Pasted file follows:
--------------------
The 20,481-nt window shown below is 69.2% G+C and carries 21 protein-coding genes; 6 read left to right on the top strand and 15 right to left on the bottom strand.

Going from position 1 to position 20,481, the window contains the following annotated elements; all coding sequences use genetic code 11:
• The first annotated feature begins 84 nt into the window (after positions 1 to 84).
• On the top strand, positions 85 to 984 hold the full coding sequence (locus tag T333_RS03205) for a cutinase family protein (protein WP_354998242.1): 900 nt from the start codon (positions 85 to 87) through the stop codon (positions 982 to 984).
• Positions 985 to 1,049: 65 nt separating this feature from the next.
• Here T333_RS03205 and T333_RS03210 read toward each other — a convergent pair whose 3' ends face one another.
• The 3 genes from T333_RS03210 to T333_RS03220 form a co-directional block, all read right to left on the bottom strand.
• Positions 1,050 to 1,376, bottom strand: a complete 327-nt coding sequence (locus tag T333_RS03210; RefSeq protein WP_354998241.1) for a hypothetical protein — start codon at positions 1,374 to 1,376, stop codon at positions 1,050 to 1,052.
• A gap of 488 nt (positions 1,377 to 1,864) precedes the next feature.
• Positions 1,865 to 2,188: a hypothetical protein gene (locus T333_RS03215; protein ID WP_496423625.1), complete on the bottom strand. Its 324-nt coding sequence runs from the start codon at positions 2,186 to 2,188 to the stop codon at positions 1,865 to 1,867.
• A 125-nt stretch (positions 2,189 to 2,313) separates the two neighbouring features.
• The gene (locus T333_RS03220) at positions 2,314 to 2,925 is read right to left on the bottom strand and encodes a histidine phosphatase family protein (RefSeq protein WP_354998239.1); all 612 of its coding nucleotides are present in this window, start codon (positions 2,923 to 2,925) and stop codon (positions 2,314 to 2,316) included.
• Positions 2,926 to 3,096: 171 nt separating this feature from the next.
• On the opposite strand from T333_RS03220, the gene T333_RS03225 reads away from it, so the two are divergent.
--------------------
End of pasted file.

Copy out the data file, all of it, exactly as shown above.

The 20,481-nt window shown below is 69.2% G+C and carries 21 protein-coding genes; 6 read left to right on the top strand and 15 right to left on the bottom strand.

Going from position 1 to position 20,481, the window contains the following annotated elements; all coding sequences use genetic code 11:
• The first annotated feature begins 84 nt into the window (after positions 1 to 84).
• On the top strand, positions 85 to 984 hold the full coding sequence (locus tag T333_RS03205) for a cutinase family protein (protein WP_354998242.1): 900 nt from the start codon (positions 85 to 87) through the stop codon (positions 982 to 984).
• Positions 985 to 1,049: 65 nt separating this feature from the next.
• Here T333_RS03205 and T333_RS03210 read toward each other — a convergent pair whose 3' ends face one another.
• The 3 genes from T333_RS03210 to T333_RS03220 form a co-directional block, all read right to left on the bottom strand.
• Positions 1,050 to 1,376, bottom strand: a complete 327-nt coding sequence (locus tag T333_RS03210; RefSeq protein WP_354998241.1) for a hypothetical protein — start codon at positions 1,374 to 1,376, stop codon at positions 1,050 to 1,052.
• A gap of 488 nt (positions 1,377 to 1,864) precedes the next feature.
• Positions 1,865 to 2,188: a hypothetical protein gene (locus T333_RS03215; protein ID WP_496423625.1), complete on the bottom strand. Its 324-nt coding sequence runs from the start codon at positions 2,186 to 2,188 to the stop codon at positions 1,865 to 1,867.
• A 125-nt stretch (positions 2,189 to 2,313) separates the two neighbouring features.
• The gene (locus T333_RS03220) at positions 2,314 to 2,925 is read right to left on the bottom strand and encodes a histidine phosphatase family protein (RefSeq protein WP_354998239.1); all 612 of its coding nucleotides are present in this window, start codon (positions 2,923 to 2,925) and stop codon (positions 2,314 to 2,316) included.
• Positions 2,926 to 3,096: 171 nt separating this feature from the next.
• On the opposite strand from T333_RS03220, the gene T333_RS03225 reads away from it, so the two are divergent.